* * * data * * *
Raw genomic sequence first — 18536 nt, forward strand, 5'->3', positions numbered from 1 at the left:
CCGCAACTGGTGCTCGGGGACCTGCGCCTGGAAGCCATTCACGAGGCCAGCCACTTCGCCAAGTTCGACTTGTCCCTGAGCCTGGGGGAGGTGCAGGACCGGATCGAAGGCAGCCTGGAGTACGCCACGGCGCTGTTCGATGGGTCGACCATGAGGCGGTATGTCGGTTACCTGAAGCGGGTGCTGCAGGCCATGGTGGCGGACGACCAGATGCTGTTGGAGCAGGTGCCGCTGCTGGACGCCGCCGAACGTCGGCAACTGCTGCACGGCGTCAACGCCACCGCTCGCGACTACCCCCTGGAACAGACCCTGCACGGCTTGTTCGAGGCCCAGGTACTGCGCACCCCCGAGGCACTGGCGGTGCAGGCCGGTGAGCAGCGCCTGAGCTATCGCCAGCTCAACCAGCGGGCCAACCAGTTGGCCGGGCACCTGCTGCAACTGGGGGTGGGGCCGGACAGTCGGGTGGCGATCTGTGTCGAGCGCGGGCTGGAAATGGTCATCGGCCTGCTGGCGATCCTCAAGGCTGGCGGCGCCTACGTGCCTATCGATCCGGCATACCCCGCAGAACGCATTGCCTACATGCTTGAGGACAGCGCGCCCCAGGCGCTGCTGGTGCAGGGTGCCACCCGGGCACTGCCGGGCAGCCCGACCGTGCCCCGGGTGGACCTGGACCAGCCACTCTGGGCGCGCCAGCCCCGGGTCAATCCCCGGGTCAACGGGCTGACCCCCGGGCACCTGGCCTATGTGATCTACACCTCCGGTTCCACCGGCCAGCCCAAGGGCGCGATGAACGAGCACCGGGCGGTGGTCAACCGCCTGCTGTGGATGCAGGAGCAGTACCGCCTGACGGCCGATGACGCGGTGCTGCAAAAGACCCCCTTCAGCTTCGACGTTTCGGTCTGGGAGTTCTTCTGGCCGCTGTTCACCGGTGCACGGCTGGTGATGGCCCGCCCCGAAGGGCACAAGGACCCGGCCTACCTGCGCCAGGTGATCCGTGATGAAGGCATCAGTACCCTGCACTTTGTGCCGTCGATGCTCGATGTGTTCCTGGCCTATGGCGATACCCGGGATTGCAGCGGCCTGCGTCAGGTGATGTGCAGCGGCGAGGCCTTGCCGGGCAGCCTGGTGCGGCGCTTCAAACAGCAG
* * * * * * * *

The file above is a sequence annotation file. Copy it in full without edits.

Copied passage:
Raw genomic sequence first — 18536 nt, forward strand, 5'->3', positions numbered from 1 at the left:
CCGCAACTGGTGCTCGGGGACCTGCGCCTGGAAGCCATTCACGAGGCCAGCCACTTCGCCAAGTTCGACTTGTCCCTGAGCCTGGGGGAGGTGCAGGACCGGATCGAAGGCAGCCTGGAGTACGCCACGGCGCTGTTCGATGGGTCGACCATGAGGCGGTATGTCGGTTACCTGAAGCGGGTGCTGCAGGCCATGGTGGCGGACGACCAGATGCTGTTGGAGCAGGTGCCGCTGCTGGACGCCGCCGAACGTCGGCAACTGCTGCACGGCGTCAACGCCACCGCTCGCGACTACCCCCTGGAACAGACCCTGCACGGCTTGTTCGAGGCCCAGGTACTGCGCACCCCCGAGGCACTGGCGGTGCAGGCCGGTGAGCAGCGCCTGAGCTATCGCCAGCTCAACCAGCGGGCCAACCAGTTGGCCGGGCACCTGCTGCAACTGGGGGTGGGGCCGGACAGTCGGGTGGCGATCTGTGTCGAGCGCGGGCTGGAAATGGTCATCGGCCTGCTGGCGATCCTCAAGGCTGGCGGCGCCTACGTGCCTATCGATCCGGCATACCCCGCAGAACGCATTGCCTACATGCTTGAGGACAGCGCGCCCCAGGCGCTGCTGGTGCAGGGTGCCACCCGGGCACTGCCGGGCAGCCCGACCGTGCCCCGGGTGGACCTGGACCAGCCACTCTGGGCGCGCCAGCCCCGGGTCAATCCCCGGGTCAACGGGCTGACCCCCGGGCACCTGGCCTATGTGATCTACACCTCCGGTTCCACCGGCCAGCCCAAGGGCGCGATGAACGAGCACCGGGCGGTGGTCAACCGCCTGCTGTGGATGCAGGAGCAGTACCGCCTGACGGCCGATGACGCGGTGCTGCAAAAGACCCCCTTCAGCTTCGACGTTTCGGTCTGGGAGTTCTTCTGGCCGCTGTTCACCGGTGCACGGCTGGTGATGGCCCGCCCCGAAGGGCACAAGGACCCGGCCTACCTGCGCCAGGTGATCCGTGATGAAGGCATCAGTACCCTGCACTTTGTGCCGTCGATGCTCGATGTGTTCCTGGCCTATGGCGATACCCGGGATTGCAGCGGCCTGCGTCAGGTGATGTGCAGCGGCGAGGCCTTGCCGGGCAGCCTGGTGCGGCGCTTCAAACAGCAG